dirs. Richard Rowley & Jacqueline Soohen | 76 minutes | 2003 | documentary
The Fourth World War takes viewers where the mainstream media cannot go. Shot on the frontlines of struggles spanning five continents, The Fourth World War is the untold human story of men and women who resist being annihilated in the current global conflict. While American airwaves are crowded with talk of a new world war, narrated by generals and filmed from the noses of bombs, the human face of war is rarely seen. The Fourth World War weaves together the images and voices of the war on the ground, from the front lines of struggles in Mexico, Argentina, South Africa, Palestine, Korea, ‘the North’ from Seattle to Genoa, and the ‘War on Terror’ in New York and Iraq.
The product of over two years of filming, The Fourth World War is a new kind of film for a new world. The intensity and immediacy of its images are beyond anything the mainstream media can shoot and the intimacy and passion of its stories are beyond anything it can feel. Directed and produced by the award winning New York-based Big Noise Films, and narrated by Tony Award winner Suheir Hammad and Singer Michael Franti of Spearhead, it is a radical story of hope and human connection in the face of a war that shatters and divides.
The immediacy and intensity of this footage does not come without its risks, however. Over the course of production Rowley and Soohen were clubbed and pepper-sprayed and their cameras were smashed in Genoa, Washington D.C., Geneva, and Quebec. They have been arrested in Italy, Baghdad, Israel, Geneva, and South Africa (where Soohen was quickly un-arrested by activists). Perhaps the most dramatic story from the film’s production came in May 2002, when Jacqueline Soohen was one of a group of ten activists who broke the 180-day Israeli siege on the Church of the Nativity in Bethlehem, racing past the tanks and sniper towers with food and a video camera. She was the only camera inside the church and filmed dozens of hours of video while snipers pinned them down, using .50 caliber rounds and infrared scopes to shoot through doors. After two weeks inside the church, living off of lemon leaves and lamp oil, she was arrested by Israeli soldiers and imprisoned on a hunger strike for 14 more days. Her footage was seized by the Israeli Army who sold parts of it to an Israeli producer working for the BBC.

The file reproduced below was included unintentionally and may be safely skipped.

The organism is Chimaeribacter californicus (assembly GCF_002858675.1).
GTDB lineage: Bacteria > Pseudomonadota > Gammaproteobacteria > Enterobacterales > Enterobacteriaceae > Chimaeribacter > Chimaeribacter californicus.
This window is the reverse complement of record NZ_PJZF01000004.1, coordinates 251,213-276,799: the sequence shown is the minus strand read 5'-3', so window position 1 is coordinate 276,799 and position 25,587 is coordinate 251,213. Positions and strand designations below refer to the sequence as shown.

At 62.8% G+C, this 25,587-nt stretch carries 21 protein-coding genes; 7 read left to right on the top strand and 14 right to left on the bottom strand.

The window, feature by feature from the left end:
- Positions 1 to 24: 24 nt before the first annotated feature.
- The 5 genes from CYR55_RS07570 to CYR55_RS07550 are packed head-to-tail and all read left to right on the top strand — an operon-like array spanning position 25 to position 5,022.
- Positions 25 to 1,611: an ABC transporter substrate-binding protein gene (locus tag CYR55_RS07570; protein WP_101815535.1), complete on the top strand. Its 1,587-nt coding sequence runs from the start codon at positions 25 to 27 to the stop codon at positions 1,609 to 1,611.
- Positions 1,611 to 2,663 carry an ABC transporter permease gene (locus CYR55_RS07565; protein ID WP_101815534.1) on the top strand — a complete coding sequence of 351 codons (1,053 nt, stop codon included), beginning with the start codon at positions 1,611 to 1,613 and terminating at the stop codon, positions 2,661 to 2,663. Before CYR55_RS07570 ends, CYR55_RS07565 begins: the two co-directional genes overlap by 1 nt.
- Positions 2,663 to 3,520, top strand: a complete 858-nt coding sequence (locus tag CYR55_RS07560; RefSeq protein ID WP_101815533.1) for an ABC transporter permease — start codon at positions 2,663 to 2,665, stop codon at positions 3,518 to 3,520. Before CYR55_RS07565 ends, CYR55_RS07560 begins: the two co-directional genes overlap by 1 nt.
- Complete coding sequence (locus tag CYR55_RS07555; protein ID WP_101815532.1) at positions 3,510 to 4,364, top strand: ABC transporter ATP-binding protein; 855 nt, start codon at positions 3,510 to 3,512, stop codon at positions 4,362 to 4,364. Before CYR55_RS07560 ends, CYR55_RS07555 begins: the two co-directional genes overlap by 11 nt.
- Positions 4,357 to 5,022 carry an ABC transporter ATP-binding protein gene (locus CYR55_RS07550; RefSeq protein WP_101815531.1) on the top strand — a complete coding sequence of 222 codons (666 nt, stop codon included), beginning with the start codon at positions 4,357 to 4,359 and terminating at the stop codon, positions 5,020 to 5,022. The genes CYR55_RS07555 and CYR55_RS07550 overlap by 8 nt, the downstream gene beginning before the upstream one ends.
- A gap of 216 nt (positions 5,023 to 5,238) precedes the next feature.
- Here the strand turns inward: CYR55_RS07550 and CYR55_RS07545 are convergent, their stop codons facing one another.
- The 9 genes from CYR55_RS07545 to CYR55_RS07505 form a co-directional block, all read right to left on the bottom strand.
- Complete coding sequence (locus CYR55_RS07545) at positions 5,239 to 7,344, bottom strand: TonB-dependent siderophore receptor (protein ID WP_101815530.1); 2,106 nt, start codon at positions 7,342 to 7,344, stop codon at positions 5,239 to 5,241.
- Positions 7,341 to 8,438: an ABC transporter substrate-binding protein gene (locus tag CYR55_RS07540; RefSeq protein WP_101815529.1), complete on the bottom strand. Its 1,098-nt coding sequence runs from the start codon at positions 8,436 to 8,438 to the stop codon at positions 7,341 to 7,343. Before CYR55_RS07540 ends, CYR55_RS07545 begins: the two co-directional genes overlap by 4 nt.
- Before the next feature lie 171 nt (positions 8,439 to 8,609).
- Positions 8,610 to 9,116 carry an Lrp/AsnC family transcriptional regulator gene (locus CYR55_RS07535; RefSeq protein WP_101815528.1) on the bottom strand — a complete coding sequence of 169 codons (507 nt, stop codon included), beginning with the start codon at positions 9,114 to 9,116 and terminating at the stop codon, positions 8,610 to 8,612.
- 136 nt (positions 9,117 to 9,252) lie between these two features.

Praise for The Fourth World War:
“A powerful, radical cry from the frontlines of the war on people. This film captures the spirit of resistance: it is as beautiful and global as humanity itself.” – Naomi Klein, author of NO LOGO
“Inspirational. Essential. It documents the history of the future before it is born… and while we can still do something about it.” – POV Magazine
“A daring, courageous, heart-pounding intervention against empire.” – Patricia R. Zimmermann, author of States of Emergency